Aunt Francine, Aunt Francine…Mark Edward is coming,” yells Julie as she runs from her upstairs bedroom to the first floor living room of her Aunt’s house. I, oblivious to the goings-on inside, pedal my bicycle straight through the puddles that dot the lane that perpendicularly connects Francine’s house with Highway 2 west of Corydon, Iowa.

Inside, Julie looking out the living room window, her Aunt looking over her shoulder, says, “Look at him!  All arms, legs, and feet…a knight charging to save the damsel.” I, pedaling up the lane, wet from the rain on this gray day, have a pack on my back. I feel like a rode hard, put up wet mule. In the pack, wrapped in plastic, are quilting materials for the project that Mom and Francine are doing on behalf of the Women’s Circle of the United Methodist Church.

Though unsophisticated in the ways of women, I realize my trip here is about more than the delivery of materials for the project. It is a mere contrivance that brings Julie and me together. I am okay with this…but certainly do not say so to Mom. Being with Julie, even in contrived circumstances, is something I enjoy.

Julie, a city girl, here to live with her Aunt, makes me think about things I never think about. I, a small town boy, who loves the outdoors, am proud to show Julie a world she never dreamt of seeing. When together—thinking and showing—we run, laugh, have fun, and sometimes shed some tears. The thought of being with Julie this afternoon excites me.

After leaning my bike against the front step, I reach to knock on the door to the house. Before knuckles hit wood, the door swings opens. Opposite me stands Miss Francine, with Julie—jeans, plaid blouse, ringlets, and bauble—by her side. Pulling me in, out of the rain, Francine hands me a towel. Then says, “Julie, please take Mark Edward’s pack up to my sewing room, then join us in the kitchen.”

I feel a strange, dark foreboding as Francine leads me to the kitchen. While she piles fresh baked chocolate chip cookies on a plate and pours three glasses of milk, I wonder what the foreboding might mean. When Julie sits down beside me, poof, the dark thoughts evaporate.

As I munch a cookie, Francine thanks me for trekking out here in the rain. I say, “No problem, it’s a fun adventure.” When she asks about Mom, Dad, and Pamela. I put my second cookie back on the plate then provide a terse summary about Mom and Dad…not Pamela. Francine, sensing my discomfort, starts talking about what she and Julie have been up to. Finished with the second cookie, now munching on a third, I hear about their shopping trip to Centerville, a movie matinee last Sunday in Corydon, and the usual gardening, sewing, cooking, and cleaning stuff, that women do, about which I have little interest. Nothing to say, and no room for a fourth cookie, I look at Julie.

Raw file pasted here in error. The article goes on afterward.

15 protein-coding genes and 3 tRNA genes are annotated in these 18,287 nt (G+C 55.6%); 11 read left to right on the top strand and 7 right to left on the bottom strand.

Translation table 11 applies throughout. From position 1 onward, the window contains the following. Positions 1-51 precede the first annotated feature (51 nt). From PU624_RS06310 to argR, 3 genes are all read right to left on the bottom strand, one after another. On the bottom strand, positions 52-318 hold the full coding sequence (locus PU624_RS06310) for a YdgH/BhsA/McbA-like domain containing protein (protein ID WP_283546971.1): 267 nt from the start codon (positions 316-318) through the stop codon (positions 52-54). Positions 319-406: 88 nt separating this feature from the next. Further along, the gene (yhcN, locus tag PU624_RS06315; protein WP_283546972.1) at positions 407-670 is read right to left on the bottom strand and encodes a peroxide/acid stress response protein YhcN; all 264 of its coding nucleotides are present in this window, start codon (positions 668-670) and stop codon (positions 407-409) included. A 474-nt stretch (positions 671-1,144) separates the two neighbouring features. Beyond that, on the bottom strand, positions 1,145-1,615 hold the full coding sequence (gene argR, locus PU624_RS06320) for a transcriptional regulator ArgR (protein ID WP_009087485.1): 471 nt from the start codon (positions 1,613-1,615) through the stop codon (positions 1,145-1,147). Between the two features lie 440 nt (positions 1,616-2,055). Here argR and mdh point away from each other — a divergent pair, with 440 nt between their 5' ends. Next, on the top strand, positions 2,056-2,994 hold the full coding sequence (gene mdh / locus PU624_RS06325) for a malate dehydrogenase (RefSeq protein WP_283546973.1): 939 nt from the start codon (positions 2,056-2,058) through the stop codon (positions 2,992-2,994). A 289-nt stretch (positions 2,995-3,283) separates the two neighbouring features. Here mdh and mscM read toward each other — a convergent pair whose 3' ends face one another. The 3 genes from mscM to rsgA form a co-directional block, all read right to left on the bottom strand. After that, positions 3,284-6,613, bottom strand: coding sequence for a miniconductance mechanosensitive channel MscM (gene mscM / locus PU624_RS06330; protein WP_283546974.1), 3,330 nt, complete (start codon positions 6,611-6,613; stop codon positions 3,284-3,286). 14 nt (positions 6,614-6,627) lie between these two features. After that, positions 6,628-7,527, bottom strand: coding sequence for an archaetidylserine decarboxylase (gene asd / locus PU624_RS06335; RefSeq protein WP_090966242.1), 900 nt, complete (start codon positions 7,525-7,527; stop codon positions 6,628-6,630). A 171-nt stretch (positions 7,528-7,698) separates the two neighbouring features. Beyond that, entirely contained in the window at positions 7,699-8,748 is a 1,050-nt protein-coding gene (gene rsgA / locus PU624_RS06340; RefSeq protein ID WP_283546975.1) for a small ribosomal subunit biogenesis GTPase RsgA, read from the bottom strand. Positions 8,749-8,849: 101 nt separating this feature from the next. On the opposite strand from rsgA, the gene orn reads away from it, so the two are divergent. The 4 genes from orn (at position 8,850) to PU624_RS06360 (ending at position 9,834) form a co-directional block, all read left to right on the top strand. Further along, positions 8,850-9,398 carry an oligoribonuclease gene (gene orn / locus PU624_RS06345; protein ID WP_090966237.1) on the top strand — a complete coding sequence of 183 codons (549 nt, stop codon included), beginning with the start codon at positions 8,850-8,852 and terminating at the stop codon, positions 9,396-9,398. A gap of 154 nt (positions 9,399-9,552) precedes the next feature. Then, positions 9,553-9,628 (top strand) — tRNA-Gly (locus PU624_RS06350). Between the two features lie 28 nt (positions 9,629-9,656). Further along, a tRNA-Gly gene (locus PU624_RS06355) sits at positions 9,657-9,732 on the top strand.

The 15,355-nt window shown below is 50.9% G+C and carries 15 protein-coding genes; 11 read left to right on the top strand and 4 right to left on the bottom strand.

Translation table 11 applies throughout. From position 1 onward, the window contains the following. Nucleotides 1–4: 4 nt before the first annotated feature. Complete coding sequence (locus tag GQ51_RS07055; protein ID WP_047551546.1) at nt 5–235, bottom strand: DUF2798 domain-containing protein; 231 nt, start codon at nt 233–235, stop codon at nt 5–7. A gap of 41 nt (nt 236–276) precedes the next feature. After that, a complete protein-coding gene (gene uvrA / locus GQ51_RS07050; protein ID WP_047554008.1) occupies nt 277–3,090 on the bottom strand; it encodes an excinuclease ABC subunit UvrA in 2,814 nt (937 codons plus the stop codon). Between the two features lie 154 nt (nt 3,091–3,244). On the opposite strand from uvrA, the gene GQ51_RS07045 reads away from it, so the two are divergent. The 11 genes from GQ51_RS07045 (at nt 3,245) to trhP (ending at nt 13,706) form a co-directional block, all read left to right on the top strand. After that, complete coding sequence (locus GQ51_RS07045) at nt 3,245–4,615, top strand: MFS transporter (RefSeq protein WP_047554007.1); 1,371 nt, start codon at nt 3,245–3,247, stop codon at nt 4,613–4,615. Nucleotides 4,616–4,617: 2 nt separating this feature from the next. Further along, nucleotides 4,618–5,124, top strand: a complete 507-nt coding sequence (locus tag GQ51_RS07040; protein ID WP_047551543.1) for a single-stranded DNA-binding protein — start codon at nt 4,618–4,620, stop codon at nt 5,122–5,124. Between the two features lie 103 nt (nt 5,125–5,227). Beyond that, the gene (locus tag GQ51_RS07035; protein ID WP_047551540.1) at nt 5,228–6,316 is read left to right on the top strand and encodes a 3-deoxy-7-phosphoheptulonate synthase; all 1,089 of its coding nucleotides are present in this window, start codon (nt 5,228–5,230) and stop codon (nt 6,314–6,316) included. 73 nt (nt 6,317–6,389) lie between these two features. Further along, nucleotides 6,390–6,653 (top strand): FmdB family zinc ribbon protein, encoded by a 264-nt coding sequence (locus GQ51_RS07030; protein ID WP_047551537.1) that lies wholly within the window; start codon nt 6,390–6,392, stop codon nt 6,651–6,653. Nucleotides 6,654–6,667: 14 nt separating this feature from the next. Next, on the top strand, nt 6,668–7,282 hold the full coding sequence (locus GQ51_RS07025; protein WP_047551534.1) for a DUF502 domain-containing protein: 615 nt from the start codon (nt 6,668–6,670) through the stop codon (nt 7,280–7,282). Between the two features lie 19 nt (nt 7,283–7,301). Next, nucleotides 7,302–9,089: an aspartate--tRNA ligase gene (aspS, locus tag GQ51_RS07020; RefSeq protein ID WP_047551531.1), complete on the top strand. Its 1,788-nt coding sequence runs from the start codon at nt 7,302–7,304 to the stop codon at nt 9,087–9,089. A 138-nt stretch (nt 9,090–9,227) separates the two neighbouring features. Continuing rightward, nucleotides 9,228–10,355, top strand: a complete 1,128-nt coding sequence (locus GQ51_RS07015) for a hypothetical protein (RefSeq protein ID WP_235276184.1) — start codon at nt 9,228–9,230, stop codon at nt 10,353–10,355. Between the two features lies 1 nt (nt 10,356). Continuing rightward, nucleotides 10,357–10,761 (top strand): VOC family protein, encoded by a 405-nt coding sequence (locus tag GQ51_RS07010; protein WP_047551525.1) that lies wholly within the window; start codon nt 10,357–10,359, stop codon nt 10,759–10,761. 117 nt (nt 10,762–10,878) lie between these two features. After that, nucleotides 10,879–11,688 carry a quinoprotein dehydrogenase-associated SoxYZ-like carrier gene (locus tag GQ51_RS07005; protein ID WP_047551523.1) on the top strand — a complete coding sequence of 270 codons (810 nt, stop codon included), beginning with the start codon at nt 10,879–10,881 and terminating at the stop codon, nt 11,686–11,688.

“Let’s go play in the barn,” says Julie. At that, I offer up my best thank-you-for-the cookies to Miss Francine, finish my milk, stand, then head to the back door. There, Julie waits for me, umbrella in hand.

As Julie and I walk side-by-side toward the barn, she reaches high to hold the umbrella over us. The barn, having seen better days, still works. Its four sides and a hip roof adequately protect the livestock from the wind and keep the dirt floor and a hayloft dry. An intense rain, quick series of lightning flashes, and thunder rumbles announce our arrival. The pungent smell of livestock, manure, and hay welcomes us as we step through the door into the barn.

Julie, city-girl-cautious where she steps, proceeds to show me around. A roost of chickens there, two milk cows through here, a group of hogs over there, and…. Oh, no, a dead cat, from the looks of her, a mother. My first thought is about the foreboding I felt earlier. I, at once, am sad, awestruck, and relieved.

Julie, a tear in her eye, wanting to care for the cat starts to kneel down. Before her knees touch the ground, a soft, delicate meow sifts down from the loft causing Julie to pause. Another meow follows, and yet another. Julie stands up. I spring to the ladder and start climbing. She hangs back, apprehensive…I note curiously.